Simple Word Evaluation in Unix Shell

This document describes Oil's word evaluation semantics (shopt -s simple_word_eval) for experienced shell users. It may also be useful to those who want to implement this behavior in another shell.

The main idea is that Oil behaves like a traditional programming language:

  1. It's parsed from start to end in a single pass.
  2. It's evaluated in a single step too.

That is, parsing and evaluation aren't interleaved, and code and data aren't confused.

Table of Contents
An Analogy: Word Expressions Should Be Like Arithmetic Expressions
Design Goals
Examples
No Implicit Splitting, Dynamic Globbing, or Empty Elision
Splicing, Static Globbing, and Brace Expansion
Where These Rules Apply
Opt In to the Old Behavior With Explicit Expressions
More Word Evaluation Issues
More shopt Options
Arithmetic Is Statically Parsed
Summary
Notes
Related Documents
Tip: View the Syntax Tree With -n
Elision Example

An Analogy: Word Expressions Should Be Like Arithmetic Expressions

In Oil, "word expressions" like

$x
"hello $name"
$(hostname)
'abc'$x${y:-${z//pat/replace}}"$(echo hi)$((a[i] * 3))"

are parsed and evaluated in a straightforward way, like this expression when x == 2:

1 + x / 2 + x * 3        → 8  # Python, JS, Ruby, etc. work this way

In contrast, in shell, words are "expanded" in multiple stages, like this:

1 + "x / 2 + \"x * 3\""  → 8  # Hypothetical, confusing language

That is, it would be odd if Python looked inside a program's strings for expressions to evaluate, but that's exactly what shell does! There are multiple places where there's a silent eval, and you need quoting to inhibit it. Neglecting this can cause security problems due to confusing code and data (links below).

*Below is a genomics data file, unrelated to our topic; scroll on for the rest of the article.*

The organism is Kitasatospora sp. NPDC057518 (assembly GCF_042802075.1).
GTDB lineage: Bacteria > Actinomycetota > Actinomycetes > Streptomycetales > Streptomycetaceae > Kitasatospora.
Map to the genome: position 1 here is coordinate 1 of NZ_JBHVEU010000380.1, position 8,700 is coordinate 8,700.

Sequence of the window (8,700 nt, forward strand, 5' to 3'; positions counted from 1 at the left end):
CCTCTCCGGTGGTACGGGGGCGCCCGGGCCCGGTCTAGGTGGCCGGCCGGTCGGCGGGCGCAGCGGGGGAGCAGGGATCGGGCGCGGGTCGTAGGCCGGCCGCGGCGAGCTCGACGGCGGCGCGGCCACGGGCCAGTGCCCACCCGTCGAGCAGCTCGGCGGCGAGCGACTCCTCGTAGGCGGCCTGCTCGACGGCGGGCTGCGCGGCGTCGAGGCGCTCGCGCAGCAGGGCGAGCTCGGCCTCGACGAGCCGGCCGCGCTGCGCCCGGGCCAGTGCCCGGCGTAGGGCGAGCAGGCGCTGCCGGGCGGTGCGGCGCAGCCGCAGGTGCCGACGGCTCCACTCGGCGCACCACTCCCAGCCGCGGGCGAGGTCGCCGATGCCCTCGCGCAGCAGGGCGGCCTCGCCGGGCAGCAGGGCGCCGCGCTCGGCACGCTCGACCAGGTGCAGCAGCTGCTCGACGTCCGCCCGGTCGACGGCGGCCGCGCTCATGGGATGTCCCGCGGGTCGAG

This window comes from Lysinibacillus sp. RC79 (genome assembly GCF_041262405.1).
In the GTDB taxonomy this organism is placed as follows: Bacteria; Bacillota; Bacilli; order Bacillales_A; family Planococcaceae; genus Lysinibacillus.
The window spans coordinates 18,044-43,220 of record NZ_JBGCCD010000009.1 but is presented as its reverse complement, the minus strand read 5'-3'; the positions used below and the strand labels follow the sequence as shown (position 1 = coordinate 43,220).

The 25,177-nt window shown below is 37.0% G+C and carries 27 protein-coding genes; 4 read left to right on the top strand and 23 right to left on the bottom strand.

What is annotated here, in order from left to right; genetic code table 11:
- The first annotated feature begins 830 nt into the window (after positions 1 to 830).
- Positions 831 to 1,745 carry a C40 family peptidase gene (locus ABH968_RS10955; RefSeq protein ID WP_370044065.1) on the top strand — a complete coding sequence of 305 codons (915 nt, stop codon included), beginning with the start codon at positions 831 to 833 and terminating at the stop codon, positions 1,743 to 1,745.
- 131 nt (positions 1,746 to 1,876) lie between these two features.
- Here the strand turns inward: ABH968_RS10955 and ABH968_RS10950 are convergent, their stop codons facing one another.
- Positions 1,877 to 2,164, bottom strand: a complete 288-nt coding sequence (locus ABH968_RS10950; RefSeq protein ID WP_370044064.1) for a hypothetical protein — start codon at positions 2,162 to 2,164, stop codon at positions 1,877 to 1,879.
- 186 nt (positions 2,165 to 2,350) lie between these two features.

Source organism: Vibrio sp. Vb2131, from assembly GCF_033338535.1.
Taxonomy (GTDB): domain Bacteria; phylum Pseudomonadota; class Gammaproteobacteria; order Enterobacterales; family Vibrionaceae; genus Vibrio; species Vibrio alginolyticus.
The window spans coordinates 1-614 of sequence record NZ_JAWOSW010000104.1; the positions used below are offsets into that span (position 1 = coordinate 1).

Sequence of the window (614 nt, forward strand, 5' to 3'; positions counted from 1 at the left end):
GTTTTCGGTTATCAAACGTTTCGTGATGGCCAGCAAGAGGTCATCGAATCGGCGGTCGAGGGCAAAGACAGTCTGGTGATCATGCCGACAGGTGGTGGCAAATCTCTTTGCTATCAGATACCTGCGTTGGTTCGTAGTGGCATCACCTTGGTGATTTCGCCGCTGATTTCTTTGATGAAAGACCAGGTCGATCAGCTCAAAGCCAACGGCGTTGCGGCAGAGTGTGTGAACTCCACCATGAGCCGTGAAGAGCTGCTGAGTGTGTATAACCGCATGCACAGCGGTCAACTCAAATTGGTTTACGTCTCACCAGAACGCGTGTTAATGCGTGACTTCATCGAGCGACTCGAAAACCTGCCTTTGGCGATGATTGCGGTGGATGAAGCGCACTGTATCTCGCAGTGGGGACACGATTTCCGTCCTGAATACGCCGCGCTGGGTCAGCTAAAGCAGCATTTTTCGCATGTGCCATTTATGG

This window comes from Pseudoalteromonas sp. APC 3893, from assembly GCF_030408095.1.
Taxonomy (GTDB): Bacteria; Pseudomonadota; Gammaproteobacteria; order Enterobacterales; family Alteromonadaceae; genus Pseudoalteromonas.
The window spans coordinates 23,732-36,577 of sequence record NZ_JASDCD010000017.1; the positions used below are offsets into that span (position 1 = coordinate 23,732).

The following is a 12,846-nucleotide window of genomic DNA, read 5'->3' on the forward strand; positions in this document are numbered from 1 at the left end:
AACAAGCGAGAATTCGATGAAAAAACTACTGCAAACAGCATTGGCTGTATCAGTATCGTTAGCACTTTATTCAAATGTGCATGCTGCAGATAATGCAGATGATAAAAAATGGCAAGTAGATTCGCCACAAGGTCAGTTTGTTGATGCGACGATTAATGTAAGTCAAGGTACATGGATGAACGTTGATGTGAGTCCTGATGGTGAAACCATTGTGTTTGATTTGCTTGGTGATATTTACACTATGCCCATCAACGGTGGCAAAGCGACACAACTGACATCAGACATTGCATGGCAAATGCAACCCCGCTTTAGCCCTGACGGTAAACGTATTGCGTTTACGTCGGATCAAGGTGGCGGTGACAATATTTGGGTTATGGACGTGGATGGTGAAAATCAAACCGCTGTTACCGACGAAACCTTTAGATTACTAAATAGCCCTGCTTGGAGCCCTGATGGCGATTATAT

In other words, the defaults are wrong. Programmers are surprised by shell's behavior, and it leads to incorrect programs.

So in Oil, you can opt out of the multiple "word expansion" stages described in the POSIX shell spec. Instead, there's only one stage: evaluation.

Design Goals

The new semantics should be easily adoptable by existing shell scripts.

Examples

In the following examples, the argv command prints the argv array it receives in a readable format:

$ argv one "two three"
['one', 'two three']

I also use Oil's var keyword for assignments. (TODO: This could be rewritten with shell assignment for the benefit of shell implementers)

No Implicit Splitting, Dynamic Globbing, or Empty Elision

In Oil, the following constructs always evaluate to one argument:

That is, quotes aren't necessary to avoid:

Here's an example showing that each construct evaluates to one arg in Oil:

oil$ var pic = 'my pic.jpg'  # filename with spaces
oil$ var empty = ''
oil$ var pat = '*.py'        # pattern stored in a string

oil$ argv ${pic} $empty $pat $(cat foo.txt) $((1 + 2))
['my pic.jpg', '', '*.py', 'contents of foo.txt', '3']

In contrast, shell applies splitting, globbing, and empty elision after the substitutions. Each of these operations returns an indeterminate number of strings:

sh$ pic='my pic.jpg'  # filename with spaces
sh$ empty=
sh$ pat='*.py'        # pattern stored in a string

sh$ argv ${pic} $empty $pat $(cat foo.txt) $((1 + 2))
['my', 'pic.jpg', 'a.py', 'b.py', 'contents', 'of', 'foo.txt', '3']

To get the desired behavior, you have to use double quotes:

sh$ argv "${pic}" "$empty" "$pat", "$(cat foo.txt)" "$((1 + 2))"
['my pic.jpg', '', '*.py', 'contents of foo.txt', '3']

Splicing, Static Globbing, and Brace Expansion